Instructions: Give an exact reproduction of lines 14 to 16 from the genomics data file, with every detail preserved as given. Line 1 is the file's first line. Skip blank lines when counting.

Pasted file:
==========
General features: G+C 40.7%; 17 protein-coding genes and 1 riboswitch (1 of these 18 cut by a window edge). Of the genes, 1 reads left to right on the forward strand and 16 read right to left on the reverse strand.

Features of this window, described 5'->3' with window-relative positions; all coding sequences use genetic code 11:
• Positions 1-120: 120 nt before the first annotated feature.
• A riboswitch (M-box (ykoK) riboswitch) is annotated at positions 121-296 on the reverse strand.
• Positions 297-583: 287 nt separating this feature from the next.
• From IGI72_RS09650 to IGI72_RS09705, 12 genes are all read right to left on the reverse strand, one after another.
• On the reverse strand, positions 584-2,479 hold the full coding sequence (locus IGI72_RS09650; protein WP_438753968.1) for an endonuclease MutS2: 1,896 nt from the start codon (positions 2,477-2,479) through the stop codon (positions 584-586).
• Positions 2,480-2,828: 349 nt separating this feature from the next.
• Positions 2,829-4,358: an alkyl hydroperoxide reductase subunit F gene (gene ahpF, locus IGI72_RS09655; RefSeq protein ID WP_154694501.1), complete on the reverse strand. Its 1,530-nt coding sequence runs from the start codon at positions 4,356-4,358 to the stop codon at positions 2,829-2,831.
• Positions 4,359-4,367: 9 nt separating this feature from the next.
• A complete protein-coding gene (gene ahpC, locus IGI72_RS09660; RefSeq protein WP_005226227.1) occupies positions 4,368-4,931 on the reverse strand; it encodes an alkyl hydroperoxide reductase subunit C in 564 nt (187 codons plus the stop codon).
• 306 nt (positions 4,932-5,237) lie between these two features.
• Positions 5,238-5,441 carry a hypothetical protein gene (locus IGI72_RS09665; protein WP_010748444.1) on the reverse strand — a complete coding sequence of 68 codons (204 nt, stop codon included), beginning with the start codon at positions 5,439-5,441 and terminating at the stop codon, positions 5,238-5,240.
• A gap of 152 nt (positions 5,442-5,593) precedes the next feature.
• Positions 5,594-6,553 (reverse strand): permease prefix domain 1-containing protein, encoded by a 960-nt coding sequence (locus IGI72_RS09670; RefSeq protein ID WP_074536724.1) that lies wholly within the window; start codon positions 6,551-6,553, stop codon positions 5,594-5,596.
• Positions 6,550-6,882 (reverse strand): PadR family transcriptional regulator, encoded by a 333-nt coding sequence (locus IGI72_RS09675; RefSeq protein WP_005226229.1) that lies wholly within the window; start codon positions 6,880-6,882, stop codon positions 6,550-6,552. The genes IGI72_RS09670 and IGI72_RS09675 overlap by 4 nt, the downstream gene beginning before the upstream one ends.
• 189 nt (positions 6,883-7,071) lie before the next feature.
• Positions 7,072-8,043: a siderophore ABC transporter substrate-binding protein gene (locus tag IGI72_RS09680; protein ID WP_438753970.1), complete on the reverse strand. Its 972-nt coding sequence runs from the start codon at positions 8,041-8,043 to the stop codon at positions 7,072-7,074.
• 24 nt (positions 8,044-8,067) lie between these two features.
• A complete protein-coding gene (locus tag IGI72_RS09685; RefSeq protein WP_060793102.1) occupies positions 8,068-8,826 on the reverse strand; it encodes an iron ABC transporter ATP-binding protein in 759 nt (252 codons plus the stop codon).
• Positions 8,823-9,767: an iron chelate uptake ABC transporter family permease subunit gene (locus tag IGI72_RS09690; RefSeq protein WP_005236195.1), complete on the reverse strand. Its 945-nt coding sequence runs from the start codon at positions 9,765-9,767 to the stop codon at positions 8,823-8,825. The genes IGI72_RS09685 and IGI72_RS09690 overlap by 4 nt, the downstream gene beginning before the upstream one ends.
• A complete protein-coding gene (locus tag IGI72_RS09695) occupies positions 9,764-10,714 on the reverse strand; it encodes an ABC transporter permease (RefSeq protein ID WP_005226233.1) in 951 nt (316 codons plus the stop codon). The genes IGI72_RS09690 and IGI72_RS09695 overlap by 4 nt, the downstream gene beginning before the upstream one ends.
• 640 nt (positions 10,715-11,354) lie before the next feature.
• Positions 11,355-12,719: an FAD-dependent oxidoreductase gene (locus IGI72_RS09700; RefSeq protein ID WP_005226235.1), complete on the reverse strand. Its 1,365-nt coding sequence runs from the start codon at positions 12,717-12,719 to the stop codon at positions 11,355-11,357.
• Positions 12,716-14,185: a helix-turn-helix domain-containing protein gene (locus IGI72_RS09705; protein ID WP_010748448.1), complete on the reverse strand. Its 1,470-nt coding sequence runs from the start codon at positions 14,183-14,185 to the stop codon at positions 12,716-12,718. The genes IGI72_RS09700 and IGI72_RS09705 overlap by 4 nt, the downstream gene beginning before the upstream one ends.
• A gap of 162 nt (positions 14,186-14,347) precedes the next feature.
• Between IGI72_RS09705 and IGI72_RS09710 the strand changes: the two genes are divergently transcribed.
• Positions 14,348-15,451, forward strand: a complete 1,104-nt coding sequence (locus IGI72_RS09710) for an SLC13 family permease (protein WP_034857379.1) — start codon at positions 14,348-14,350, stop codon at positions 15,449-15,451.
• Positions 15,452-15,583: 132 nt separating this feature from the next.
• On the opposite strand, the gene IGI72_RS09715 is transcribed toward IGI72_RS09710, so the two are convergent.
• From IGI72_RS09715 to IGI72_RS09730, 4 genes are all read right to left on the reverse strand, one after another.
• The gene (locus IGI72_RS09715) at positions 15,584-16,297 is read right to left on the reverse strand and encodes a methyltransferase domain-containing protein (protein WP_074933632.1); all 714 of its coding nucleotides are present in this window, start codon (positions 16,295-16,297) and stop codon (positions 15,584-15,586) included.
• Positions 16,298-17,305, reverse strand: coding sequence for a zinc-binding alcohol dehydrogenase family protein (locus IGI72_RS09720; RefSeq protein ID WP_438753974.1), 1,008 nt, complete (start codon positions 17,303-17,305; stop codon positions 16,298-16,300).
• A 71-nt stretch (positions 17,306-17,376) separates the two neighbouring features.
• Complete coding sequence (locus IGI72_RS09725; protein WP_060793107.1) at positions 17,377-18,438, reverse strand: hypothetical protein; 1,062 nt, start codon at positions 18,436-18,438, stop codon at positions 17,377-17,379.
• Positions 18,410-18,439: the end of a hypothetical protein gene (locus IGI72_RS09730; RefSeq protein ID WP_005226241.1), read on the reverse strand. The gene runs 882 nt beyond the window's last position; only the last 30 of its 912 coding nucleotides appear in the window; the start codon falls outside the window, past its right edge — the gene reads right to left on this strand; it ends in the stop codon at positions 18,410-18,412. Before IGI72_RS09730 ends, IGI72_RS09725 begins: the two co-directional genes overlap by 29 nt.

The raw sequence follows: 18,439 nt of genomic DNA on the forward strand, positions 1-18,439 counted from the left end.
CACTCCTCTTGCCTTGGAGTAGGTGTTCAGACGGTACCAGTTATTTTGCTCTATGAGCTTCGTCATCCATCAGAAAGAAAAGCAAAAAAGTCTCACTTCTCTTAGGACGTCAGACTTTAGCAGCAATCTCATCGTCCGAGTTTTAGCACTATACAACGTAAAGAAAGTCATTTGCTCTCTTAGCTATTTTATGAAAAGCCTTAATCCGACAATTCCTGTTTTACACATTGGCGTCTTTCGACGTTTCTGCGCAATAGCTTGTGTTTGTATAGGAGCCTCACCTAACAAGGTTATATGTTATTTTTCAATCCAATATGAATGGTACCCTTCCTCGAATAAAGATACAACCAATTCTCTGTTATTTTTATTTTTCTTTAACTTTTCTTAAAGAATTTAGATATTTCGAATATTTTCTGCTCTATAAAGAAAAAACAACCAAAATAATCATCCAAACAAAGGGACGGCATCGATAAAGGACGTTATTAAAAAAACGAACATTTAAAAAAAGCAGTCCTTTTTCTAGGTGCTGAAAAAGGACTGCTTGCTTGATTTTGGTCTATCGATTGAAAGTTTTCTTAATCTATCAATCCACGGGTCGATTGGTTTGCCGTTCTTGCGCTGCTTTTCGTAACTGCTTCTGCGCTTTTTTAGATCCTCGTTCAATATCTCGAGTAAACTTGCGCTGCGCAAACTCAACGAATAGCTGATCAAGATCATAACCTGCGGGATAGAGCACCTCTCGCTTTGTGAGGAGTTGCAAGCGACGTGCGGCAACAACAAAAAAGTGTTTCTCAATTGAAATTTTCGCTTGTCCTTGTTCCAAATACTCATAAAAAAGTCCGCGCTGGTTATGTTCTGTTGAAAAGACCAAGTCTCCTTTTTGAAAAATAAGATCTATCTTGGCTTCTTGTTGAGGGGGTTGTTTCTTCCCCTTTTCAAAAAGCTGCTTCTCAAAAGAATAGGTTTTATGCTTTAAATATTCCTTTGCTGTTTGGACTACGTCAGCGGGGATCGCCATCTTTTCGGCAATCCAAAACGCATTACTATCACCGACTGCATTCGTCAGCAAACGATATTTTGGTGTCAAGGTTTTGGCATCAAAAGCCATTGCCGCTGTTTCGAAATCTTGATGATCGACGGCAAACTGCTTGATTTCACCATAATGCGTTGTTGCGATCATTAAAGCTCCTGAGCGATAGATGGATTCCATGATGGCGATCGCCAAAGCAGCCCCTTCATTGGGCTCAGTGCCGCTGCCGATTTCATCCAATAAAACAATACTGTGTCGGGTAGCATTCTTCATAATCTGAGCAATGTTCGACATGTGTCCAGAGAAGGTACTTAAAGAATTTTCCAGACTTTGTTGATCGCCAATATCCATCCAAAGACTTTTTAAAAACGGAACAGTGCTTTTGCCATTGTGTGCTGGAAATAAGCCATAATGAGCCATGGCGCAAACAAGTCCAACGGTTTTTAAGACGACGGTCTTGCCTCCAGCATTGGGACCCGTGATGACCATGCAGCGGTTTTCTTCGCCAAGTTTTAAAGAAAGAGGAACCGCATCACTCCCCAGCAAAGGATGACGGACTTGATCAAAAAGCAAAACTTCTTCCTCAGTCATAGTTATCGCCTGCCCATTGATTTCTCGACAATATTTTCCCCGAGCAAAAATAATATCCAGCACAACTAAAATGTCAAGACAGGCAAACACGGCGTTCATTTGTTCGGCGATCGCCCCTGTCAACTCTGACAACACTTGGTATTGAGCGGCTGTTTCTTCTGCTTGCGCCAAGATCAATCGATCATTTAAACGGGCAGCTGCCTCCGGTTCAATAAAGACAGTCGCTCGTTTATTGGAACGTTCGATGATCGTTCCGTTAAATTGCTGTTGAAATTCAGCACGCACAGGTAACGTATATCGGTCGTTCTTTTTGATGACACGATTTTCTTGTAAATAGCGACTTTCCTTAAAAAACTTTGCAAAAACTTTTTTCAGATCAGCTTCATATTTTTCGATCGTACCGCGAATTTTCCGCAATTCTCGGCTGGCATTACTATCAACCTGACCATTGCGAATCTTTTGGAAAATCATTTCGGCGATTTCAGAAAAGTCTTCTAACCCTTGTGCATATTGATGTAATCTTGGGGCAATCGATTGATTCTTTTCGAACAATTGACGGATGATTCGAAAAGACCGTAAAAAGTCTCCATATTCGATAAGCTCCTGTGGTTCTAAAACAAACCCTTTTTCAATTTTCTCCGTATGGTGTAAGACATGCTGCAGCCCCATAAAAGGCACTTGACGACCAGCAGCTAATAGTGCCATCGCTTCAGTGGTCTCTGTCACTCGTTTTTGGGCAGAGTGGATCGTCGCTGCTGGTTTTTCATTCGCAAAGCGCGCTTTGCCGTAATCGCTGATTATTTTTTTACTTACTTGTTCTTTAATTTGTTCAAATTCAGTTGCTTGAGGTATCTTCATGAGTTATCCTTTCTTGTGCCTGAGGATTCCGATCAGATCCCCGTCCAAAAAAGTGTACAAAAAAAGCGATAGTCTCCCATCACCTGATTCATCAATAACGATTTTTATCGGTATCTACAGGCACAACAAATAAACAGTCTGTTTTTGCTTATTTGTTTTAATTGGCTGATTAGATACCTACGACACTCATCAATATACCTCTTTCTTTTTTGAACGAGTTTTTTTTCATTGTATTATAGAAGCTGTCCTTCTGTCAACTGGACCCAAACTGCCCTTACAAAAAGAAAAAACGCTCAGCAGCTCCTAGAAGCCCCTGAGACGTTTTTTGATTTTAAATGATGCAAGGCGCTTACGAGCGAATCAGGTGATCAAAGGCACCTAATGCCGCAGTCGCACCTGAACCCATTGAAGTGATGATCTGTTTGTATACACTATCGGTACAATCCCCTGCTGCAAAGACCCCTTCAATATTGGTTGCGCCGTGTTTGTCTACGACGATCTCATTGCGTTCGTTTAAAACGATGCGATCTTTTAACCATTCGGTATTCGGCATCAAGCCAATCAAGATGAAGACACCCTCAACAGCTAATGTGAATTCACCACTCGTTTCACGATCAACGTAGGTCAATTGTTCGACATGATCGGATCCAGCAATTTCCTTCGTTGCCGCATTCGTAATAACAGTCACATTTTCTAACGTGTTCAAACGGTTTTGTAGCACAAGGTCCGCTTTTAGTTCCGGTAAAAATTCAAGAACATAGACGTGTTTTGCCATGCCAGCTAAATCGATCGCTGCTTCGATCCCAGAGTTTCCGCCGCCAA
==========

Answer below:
• A gap of 152 nt (positions 5,442-5,593) precedes the next feature.
• Positions 5,594-6,553 (reverse strand): permease prefix domain 1-containing protein, encoded by a 960-nt coding sequence (locus IGI72_RS09670; RefSeq protein ID WP_074536724.1) that lies wholly within the window; start codon positions 6,551-6,553, stop codon positions 5,594-5,596.
• Positions 6,550-6,882 (reverse strand): PadR family transcriptional regulator, encoded by a 333-nt coding sequence (locus IGI72_RS09675; RefSeq protein WP_005226229.1) that lies wholly within the window; start codon positions 6,880-6,882, stop codon positions 6,550-6,552. The genes IGI72_RS09670 and IGI72_RS09675 overlap by 4 nt, the downstream gene beginning before the upstream one ends.